Interesting Policy Reads: Investments in Cybersecurity Education, Robocalls, and Slowing Textbook Expenditures

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This post includes articles on continuing declines in textbook sales, opposition around the Cengage and McGraw-Hill Education merger, a recent Federal Communications Commission action, and investments in cybersecurity education.

With our "Interesting Policy Reads" blog posts, the EDUCAUSE Policy Office highlights recent articles on federal policy issues and developments that are directly relevant to members or provide insights on higher education policy in general.

  • Textbook Spending Continues Slow Decline, Inside Higher Ed, July 25, 2019. (A recent survey indicates that students spent less money on course materials during the 2018–2019 academic year than they did the year prior, following a trend that has transpired over the last decade.)
  • Is Amazon Training Its Workers or Creating a College Alternative? Inside Higher Ed, July 17, 2019. (Inside Higher Ed asked a group of experts for their thoughts on Amazon's recent announcement to spend $700 million on employee training and the potential effect this and other similar moves will have on higher education.)
  • Section 230 Was Supposed to Make the Internet a Better Place. It Failed, Bloomberg Businessweek, August 7, 2019. (Section 230 of the Communications Decency Act has been dubbed The Twenty-Six Words That Created the Internet, but some see it as getting in the way of efforts to regulate big tech.)
  • Publishers' Pending Merger Faces Growing Opposition, Inside Higher Ed, July 30, 2019. (Consumer advocacy groups argue that the merger between publishers Cengage and McGraw-Hill Education would lead to reduced competition and higher prices for textbooks.)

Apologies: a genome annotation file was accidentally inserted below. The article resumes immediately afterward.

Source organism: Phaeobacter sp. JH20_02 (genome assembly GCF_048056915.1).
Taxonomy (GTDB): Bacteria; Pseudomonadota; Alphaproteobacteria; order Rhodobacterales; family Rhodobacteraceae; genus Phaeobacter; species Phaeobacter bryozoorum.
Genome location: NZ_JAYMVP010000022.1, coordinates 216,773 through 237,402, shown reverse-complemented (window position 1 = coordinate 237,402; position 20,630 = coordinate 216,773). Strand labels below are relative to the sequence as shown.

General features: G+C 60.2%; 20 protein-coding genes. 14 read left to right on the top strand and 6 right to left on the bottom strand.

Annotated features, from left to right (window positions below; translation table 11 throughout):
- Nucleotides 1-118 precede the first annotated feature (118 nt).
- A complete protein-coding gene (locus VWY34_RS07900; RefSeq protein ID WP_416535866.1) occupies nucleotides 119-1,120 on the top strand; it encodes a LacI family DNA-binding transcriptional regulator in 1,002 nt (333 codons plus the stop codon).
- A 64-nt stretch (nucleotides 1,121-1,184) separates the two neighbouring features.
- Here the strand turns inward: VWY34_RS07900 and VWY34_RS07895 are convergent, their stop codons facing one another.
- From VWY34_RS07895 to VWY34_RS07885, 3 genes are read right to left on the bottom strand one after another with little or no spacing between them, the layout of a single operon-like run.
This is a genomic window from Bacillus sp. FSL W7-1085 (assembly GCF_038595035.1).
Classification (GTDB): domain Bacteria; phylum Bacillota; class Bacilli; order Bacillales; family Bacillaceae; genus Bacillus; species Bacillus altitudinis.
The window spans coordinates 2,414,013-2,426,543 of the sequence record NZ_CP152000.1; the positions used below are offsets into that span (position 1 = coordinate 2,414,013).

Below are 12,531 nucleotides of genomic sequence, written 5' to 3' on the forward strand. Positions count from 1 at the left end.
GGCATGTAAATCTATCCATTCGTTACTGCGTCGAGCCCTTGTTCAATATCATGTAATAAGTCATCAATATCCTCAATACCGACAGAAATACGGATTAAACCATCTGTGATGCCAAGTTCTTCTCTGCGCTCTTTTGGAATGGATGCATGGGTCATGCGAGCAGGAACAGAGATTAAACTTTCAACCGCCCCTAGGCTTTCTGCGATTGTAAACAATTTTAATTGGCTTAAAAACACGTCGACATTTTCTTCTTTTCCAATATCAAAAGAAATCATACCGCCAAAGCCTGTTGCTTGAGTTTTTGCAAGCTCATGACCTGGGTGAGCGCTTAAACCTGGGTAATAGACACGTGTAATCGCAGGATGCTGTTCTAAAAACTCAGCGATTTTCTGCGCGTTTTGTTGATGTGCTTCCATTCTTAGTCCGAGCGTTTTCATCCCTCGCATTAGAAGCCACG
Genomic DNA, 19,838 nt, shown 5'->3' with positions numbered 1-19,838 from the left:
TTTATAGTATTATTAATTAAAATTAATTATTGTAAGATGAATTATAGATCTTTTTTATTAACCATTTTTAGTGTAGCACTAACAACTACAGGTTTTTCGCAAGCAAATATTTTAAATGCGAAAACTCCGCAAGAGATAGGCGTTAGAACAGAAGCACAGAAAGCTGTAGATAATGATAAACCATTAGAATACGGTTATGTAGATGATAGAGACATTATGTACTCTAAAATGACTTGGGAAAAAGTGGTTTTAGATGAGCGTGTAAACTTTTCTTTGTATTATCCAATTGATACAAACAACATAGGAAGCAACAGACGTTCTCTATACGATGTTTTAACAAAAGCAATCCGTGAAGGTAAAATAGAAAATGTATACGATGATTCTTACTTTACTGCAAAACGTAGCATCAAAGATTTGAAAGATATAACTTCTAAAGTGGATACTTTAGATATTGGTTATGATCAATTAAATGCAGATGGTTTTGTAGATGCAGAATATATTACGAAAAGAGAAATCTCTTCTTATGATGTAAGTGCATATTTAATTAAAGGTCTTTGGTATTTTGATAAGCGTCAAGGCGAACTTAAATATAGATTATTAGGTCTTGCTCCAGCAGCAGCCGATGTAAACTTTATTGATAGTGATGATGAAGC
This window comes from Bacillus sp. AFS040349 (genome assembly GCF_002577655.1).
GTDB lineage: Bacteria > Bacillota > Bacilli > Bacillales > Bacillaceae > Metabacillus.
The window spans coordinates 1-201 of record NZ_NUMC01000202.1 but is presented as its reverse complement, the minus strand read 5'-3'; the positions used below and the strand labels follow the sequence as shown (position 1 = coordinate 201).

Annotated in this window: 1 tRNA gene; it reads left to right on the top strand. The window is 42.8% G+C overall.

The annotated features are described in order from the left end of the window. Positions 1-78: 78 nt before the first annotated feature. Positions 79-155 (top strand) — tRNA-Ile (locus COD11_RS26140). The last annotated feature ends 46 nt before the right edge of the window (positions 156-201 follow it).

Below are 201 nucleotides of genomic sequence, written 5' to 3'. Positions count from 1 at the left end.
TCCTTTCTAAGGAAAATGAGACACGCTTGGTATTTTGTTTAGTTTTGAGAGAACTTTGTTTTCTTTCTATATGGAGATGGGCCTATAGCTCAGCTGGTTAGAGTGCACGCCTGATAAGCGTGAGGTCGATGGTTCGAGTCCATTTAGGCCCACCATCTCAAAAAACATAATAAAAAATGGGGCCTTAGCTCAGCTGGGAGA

• Universities Are Expanding Cybersecurity Education to Meet Broad Demand, Ed Scoop, July 26, 2019. (A large global cybersecurity workforce shortage is expected by 2022, leading universities to expand cybersecurity education to students of various disciplines outside of computer science and engineering.)
  • Something Can and Is Being Done about Robocalls: Ajit Pai and Rep. Bob Latta (Opinion), Cleveland Plain Dealer, August 7, 2019. (Federal Communications Commission [FCC] Chairman Ajit Pai and Rep. Bob Latta [R-OH] wrote a joint guest column about the steps already taken by Congress and the FCC to reduce robocalls, the harm robocalls cause, and the ways in which citizens can combat them.)
  • A Reckoning for 2U, and OPMs? Inside Higher Ed, August 1, 2019. (2U and other online program management businesses face increasing difficulties as online education becomes more competitive, student acquisition and marketing costs go up, and regulations become more complex.)
  • FCC Finally Gets around to Denying Net Neutrality Complaints against Verizon, Ars Technica, August 7, 2019. (The FCC has addressed the only formal net neutrality complaint; the decision comes three years after the complaint was filed in 2016 and a year after net neutrality rules were repealed.)
  • Give the FTC Some Teeth to Guard Our Privacy, The New York Times, August 12, 2019. (The Federal Trade Commission Act has provided a few mechanisms to the Federal Trade Commission [FTC] to challenge privacy practices of big tech companies, but many groups, including the FTC, believe Congress should provide further authority to the Commission.)

For more information about policy issues impacting higher education IT, please visit the EDUCAUSE Review Policy Spotlight blog as well as the EDUCAUSE Policy page.

Kathryn Branson is an associate with Ulman Public Policy.

© 2019 Kathryn Branson. The text of this work is licensed under a Creative Commons BY-NC-ND 4.0 International License.